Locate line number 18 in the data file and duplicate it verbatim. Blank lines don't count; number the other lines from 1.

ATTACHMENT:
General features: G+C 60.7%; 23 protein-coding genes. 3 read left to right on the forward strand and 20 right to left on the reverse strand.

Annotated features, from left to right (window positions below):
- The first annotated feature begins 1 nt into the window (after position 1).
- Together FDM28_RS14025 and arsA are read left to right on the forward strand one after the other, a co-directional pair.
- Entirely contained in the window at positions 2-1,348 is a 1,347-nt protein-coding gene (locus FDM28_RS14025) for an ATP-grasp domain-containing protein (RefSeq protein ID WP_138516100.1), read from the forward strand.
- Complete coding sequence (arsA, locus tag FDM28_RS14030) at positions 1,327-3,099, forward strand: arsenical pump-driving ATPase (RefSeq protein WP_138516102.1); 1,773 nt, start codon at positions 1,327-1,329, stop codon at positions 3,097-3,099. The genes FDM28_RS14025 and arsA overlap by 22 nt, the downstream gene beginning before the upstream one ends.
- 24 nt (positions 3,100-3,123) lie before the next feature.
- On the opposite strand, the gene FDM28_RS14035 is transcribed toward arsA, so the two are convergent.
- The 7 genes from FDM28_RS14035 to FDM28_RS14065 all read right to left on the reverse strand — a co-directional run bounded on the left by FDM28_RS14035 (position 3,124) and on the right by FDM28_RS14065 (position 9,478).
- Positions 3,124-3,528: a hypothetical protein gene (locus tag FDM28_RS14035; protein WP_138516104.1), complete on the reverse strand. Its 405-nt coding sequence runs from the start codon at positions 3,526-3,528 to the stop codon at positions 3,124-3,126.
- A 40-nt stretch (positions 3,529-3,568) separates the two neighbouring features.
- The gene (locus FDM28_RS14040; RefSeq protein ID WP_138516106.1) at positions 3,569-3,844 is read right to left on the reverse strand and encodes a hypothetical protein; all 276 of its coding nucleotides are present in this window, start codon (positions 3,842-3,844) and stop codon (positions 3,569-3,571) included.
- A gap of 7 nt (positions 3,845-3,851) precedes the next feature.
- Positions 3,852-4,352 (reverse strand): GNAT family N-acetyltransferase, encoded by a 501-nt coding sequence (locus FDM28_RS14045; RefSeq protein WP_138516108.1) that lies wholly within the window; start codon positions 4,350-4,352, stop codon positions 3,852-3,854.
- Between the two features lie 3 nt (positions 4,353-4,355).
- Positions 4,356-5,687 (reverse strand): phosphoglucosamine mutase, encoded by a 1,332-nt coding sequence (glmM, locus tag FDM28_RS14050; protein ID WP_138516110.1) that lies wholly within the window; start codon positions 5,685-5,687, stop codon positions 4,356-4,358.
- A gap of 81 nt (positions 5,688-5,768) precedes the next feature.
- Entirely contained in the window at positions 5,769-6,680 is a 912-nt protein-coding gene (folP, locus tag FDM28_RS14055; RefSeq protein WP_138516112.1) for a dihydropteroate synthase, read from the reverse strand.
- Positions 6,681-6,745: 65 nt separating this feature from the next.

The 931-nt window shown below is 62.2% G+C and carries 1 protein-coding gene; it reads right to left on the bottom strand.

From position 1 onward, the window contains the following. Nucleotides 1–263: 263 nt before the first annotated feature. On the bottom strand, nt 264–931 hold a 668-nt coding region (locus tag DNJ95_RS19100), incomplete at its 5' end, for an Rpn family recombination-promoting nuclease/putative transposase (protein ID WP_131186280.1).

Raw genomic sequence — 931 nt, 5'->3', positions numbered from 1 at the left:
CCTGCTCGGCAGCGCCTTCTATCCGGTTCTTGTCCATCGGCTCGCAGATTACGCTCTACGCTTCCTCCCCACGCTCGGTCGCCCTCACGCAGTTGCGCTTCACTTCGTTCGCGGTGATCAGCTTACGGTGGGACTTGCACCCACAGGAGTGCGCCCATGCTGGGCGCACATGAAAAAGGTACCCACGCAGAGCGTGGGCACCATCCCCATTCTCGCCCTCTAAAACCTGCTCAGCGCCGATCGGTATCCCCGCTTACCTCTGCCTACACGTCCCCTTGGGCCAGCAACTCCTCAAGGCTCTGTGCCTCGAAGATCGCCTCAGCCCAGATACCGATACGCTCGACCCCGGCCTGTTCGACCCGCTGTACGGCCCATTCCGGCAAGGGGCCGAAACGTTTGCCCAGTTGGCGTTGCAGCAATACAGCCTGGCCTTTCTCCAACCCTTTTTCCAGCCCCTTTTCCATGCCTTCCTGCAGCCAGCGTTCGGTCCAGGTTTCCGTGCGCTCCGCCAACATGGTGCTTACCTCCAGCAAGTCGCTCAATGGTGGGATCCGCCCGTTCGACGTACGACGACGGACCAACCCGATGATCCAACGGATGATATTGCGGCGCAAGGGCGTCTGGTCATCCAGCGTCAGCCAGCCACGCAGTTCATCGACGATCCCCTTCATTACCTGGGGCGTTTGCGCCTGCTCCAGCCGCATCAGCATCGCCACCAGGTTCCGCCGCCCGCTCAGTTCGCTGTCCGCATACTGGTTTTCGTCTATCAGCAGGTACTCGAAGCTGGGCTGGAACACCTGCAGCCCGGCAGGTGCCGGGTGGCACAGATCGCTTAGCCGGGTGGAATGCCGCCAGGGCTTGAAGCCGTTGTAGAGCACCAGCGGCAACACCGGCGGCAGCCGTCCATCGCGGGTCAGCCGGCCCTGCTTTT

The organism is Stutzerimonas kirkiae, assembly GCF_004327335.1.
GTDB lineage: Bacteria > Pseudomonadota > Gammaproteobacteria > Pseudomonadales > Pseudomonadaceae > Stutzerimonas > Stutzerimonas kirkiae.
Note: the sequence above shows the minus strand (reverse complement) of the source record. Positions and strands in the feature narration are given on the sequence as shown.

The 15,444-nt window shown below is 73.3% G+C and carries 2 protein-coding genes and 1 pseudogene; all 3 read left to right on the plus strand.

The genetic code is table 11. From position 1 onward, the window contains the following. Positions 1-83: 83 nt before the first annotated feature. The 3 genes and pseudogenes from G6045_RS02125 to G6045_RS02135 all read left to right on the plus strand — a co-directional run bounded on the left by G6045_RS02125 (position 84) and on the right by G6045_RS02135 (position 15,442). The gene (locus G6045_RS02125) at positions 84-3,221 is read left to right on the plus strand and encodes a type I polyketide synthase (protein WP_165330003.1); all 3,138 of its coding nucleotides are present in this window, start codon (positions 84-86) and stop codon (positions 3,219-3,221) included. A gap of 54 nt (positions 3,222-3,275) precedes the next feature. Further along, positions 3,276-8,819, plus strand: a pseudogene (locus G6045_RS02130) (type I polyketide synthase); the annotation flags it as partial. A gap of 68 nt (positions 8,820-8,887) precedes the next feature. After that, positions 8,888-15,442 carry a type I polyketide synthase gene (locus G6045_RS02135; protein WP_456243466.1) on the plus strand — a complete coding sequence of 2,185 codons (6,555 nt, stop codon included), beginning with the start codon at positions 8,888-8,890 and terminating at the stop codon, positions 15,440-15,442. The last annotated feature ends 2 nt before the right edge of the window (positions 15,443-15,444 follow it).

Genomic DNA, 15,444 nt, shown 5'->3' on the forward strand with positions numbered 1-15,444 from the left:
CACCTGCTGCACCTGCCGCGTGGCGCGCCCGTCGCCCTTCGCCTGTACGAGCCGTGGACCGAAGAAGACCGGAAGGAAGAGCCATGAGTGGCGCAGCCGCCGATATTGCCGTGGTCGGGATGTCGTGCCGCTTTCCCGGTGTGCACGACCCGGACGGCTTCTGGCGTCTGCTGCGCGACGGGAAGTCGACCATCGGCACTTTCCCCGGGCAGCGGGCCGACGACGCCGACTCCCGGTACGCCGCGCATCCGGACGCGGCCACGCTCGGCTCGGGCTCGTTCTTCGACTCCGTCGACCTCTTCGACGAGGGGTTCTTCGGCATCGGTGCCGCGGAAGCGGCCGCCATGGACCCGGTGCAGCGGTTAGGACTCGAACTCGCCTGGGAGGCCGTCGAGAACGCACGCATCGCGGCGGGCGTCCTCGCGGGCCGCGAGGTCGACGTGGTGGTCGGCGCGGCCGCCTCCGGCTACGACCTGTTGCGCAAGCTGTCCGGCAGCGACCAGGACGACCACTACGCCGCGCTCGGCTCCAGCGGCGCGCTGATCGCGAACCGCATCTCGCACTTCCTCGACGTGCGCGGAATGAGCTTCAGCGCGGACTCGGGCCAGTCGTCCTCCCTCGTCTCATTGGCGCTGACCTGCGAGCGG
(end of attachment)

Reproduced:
- Entirely contained in the window at positions 5,769-6,680 is a 912-nt protein-coding gene (folP, locus tag FDM28_RS14055; RefSeq protein WP_138516112.1) for a dihydropteroate synthase, read from the reverse strand.